Seminarians and pastors who wish to improve the felicity of their service at the Lord's Table need more than rubrical guides - they need living examples, they need to find a seasoned "natural" and learn by imitation.


Sunday, November 8, 2009

Liturgical Etymology I

Ed. note: Along the lines of Fr. Eckardt's Why? booklet explaining the parts of the liturgy, the Gottesdienst Online editors will be posting, in serialized fashion, explanations of words related to Christian worship - especially those of obscure derivation.


Once the wafer or loaf has been consecrated in a celebration of the Lord's Supper it is referred to as the host (beforehand it is altar bread, or simply bread). This term can be confusing to modern ears - perhaps calling to mind the relationship between parasite and host: as if the bread "plays host" to the Body of Christ; as if it were infected with the Body of our Lord. Mh; gevnoito! Although Lutherans have historically dabbled in such crass and clumsy "consubstantiationism," surely we are better off to leave theorizing about how the Lord does his miracles to the angels (or to the man from Aquino).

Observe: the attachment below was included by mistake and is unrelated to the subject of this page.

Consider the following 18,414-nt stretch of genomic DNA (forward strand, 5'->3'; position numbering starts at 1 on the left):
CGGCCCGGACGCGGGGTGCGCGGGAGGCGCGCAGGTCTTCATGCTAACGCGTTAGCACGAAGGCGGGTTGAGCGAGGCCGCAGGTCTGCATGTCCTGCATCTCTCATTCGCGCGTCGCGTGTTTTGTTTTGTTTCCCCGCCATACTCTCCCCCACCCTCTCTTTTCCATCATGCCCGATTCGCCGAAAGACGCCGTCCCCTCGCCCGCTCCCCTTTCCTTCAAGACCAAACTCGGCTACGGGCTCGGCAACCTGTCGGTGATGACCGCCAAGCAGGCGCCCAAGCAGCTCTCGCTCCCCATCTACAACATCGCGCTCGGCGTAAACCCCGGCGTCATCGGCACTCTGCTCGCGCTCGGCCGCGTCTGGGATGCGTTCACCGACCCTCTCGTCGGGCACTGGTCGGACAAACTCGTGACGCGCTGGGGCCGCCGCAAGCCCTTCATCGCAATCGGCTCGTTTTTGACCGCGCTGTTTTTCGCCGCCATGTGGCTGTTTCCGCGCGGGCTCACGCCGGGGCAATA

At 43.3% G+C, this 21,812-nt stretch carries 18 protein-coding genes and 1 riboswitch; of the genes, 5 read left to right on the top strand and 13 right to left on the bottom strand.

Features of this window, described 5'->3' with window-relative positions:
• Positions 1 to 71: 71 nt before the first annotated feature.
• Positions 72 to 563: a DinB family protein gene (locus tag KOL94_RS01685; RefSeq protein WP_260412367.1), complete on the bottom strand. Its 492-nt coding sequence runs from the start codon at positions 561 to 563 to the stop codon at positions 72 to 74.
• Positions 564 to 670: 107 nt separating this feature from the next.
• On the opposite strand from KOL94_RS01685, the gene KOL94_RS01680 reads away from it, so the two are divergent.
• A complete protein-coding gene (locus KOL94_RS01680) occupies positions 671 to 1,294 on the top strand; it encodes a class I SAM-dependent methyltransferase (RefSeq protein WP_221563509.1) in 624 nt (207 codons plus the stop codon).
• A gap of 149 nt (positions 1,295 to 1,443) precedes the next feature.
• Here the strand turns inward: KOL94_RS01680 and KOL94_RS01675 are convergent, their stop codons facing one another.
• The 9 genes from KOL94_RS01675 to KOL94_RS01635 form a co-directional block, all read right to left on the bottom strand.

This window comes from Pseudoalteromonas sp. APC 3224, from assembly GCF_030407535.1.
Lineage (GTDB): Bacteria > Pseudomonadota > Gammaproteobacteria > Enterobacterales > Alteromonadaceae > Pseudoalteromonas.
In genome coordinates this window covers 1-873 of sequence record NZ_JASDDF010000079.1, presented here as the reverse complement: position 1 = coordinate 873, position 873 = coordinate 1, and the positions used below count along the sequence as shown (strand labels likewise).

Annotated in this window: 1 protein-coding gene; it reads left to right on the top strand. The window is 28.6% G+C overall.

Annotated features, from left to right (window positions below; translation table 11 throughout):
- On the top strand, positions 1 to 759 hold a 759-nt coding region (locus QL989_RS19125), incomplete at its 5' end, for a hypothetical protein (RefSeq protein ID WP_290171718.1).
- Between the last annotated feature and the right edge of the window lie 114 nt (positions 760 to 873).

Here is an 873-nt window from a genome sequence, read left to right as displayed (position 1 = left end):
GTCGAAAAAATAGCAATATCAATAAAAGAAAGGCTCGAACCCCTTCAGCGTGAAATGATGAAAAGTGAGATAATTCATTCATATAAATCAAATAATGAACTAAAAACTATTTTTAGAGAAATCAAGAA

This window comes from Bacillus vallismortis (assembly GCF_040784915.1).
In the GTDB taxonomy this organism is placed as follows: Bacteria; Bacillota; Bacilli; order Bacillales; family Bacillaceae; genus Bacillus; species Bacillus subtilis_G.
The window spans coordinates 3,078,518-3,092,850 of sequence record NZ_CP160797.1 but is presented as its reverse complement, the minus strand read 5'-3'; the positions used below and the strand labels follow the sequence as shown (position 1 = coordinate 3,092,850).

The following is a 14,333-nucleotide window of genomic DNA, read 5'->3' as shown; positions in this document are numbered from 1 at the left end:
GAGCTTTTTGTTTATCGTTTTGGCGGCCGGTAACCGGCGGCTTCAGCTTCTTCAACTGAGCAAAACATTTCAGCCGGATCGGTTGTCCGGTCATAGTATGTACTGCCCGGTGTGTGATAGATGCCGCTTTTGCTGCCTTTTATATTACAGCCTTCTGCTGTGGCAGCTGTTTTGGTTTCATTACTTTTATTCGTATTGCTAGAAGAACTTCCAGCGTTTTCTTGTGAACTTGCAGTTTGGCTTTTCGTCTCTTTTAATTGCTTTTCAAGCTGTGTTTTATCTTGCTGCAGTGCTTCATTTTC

In reality the latter usage (about host and parasite) derives from Latin hospes (guest-friend; Greek xevnoV), while the Ecclesiastical term derives from the Latin hostia, meaning victim or sacrifice.